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Painful reminder

07 June 2013

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SOMETIMES, television takes a quantum step in significance, a particular programme being not just far better than the others in its genre, but of a different order of importance. The Iraq War (BBC2, Wednesday of last week) falls into this category.

There is something particularly painful in being reminded of a series of events in our recent past which most of us would prefer to class as history, but whose consequences are continuing to unfold. Yet it is a salutary pain - and, let us hope, cathartic in its depiction of egregious errors made then, the better to instruct us to avoid them in future.

The first episode followed the political and intelligence manoeuvrings that led up to the war. It felt like watching a train crash in slow motion. Of course, hindsight is of no value to the present, and has the fatal moral effect of encouraging personal self-righteousness; but, in this instance, millions of voices were raised to persuade their governments to draw back from armed conflict.

This account suggested that the United States and UK governments honestly believed that Iraq had secret stocks of weapons of mass destruction, and yet failed to give proper scrutiny to the flawed intelligence that led them to this conclusion. We saw evocative archive film, but the best thing was the extraordinary line-up of players willing to recall their part in the drama: Tony Blair, Jack Straw, Colin Powell, and Dick Cheney.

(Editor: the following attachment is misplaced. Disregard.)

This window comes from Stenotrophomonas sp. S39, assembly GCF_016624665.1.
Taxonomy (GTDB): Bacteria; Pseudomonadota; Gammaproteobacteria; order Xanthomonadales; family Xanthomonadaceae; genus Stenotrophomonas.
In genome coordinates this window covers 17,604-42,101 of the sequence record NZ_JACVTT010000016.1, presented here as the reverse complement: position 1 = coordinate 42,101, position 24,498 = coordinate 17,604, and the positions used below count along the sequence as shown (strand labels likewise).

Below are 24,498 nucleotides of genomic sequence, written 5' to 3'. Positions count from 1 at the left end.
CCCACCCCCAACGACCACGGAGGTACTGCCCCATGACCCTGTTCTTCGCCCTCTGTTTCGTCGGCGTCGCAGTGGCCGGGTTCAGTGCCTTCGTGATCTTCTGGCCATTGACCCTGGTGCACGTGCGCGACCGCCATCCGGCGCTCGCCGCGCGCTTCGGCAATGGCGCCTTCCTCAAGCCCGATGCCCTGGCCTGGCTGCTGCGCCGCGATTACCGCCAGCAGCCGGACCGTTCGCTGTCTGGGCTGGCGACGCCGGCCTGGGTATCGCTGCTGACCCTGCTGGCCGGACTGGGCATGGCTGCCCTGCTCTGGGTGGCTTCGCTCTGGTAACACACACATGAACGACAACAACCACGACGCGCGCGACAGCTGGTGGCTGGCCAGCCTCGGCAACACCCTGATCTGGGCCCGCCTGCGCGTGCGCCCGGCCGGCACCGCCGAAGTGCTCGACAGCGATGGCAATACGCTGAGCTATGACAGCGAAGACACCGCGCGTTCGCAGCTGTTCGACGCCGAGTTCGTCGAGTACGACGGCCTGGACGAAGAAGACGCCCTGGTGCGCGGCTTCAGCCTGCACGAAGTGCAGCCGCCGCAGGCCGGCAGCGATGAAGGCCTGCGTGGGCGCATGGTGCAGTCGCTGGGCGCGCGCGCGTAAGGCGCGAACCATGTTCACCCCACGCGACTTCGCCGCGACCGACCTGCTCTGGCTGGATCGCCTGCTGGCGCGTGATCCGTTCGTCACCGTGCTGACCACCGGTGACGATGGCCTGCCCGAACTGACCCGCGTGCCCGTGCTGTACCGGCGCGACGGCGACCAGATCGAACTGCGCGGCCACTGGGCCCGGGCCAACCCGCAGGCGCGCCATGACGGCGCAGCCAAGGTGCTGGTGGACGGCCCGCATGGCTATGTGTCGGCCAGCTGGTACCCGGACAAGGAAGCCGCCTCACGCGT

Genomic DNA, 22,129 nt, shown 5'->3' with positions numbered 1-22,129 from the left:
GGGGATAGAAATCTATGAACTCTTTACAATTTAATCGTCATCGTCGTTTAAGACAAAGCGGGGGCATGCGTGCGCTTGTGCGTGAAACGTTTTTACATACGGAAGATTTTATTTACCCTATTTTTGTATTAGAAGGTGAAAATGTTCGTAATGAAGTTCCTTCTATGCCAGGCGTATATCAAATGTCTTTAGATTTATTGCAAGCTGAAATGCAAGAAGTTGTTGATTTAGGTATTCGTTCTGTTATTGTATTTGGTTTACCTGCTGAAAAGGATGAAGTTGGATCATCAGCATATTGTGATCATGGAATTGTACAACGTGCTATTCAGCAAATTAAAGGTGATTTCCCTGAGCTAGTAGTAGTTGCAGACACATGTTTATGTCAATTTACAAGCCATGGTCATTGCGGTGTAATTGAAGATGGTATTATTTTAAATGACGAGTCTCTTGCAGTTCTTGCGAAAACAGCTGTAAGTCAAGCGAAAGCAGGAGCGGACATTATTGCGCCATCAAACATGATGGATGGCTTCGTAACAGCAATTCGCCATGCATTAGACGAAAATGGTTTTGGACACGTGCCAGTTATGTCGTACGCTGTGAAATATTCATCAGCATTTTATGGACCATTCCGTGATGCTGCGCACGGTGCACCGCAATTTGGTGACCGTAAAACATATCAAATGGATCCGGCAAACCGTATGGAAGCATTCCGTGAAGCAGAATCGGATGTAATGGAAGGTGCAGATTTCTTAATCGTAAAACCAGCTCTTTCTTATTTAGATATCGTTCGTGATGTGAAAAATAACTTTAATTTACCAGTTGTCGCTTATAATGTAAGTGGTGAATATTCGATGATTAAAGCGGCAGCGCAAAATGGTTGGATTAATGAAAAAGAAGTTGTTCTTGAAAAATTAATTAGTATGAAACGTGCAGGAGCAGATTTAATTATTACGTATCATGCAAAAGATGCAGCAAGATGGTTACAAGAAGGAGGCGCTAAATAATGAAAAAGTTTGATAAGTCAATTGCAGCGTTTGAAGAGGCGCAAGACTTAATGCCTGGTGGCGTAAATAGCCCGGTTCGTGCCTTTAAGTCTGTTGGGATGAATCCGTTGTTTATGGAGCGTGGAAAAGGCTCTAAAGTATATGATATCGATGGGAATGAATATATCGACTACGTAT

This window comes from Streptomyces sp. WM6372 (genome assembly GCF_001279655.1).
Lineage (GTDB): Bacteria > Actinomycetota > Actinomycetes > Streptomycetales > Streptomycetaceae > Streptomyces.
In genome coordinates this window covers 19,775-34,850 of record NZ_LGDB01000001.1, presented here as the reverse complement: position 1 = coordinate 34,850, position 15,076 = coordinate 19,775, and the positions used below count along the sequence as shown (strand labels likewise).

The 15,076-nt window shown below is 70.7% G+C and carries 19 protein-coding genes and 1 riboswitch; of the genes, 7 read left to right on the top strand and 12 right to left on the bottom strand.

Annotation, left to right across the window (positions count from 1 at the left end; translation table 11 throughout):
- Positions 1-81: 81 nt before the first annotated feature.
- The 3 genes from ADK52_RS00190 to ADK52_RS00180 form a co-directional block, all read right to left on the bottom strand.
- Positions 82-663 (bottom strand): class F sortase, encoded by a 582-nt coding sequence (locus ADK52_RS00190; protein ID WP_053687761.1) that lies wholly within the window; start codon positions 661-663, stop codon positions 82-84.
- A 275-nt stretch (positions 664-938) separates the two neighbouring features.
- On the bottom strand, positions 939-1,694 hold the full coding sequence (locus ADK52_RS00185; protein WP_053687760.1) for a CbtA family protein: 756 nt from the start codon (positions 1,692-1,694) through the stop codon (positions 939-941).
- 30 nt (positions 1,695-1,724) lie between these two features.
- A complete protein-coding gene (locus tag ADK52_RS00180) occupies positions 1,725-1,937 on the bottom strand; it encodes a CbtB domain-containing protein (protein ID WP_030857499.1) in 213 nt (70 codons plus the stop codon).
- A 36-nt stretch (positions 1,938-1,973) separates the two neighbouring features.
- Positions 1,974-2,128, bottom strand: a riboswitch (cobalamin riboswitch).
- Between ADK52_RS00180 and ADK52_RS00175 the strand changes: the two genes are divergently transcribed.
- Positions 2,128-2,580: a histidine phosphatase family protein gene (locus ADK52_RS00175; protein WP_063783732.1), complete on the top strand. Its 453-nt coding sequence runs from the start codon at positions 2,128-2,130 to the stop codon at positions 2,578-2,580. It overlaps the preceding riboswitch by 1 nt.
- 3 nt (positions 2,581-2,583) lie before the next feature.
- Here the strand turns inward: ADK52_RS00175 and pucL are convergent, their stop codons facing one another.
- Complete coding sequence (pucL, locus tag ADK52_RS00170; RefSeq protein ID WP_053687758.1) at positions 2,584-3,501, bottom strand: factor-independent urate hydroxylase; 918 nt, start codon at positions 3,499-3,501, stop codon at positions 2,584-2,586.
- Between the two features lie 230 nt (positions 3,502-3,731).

The most frightening aspect of the scenario was the power of momentum taking over from rational free choice: the build-up of troops and material on the borders of Iraq reached such a level that drawing back was not an option.

The myth of rational free choice was scrutinised by Human Swarm (Channel 4, Thursday of last week), an account of how every move of those who pay with credit cards, and use mobiles and social media, is electronically tracked, enabling our behaviour to be scrutinised at unthinkable levels of detail. The data is not just useful to scientists: it has even greater commercial value, and predictions of small changes in temperature now dictate the centralised stocking of supermarkets with barbecues, or snow shovels, as the case may be.

The programme's selling-point was the excited claim that the new data proves that we do not make anything like the autonomous free decisions that we like to think we do: we act far more like a swarm of bees, following inherent programming. But I was less and less convinced. The presenter, Jimmy Docherty, was amazed that, on a cold morning, more people longed for a cooked breakfast, or bought cartons of porridge; conversely, in hot weather, more people wanted to go to the seaside. It really was as hopeless as that. He has muddled up perfectly reasonable physiological responses with what matters - intellectual or moral choice.

Coinciding with the centenary of Emily Davison's death, Up The Women (BBC4, Thursdays) lampoons a rural branch of the suffrage movement. Distressingly distinguished women actors prostitute their talent in a succession of weak gags, each one signalled well in advance, and causing gales of laughter from an audience with far less autonomy than any swarm of bees.

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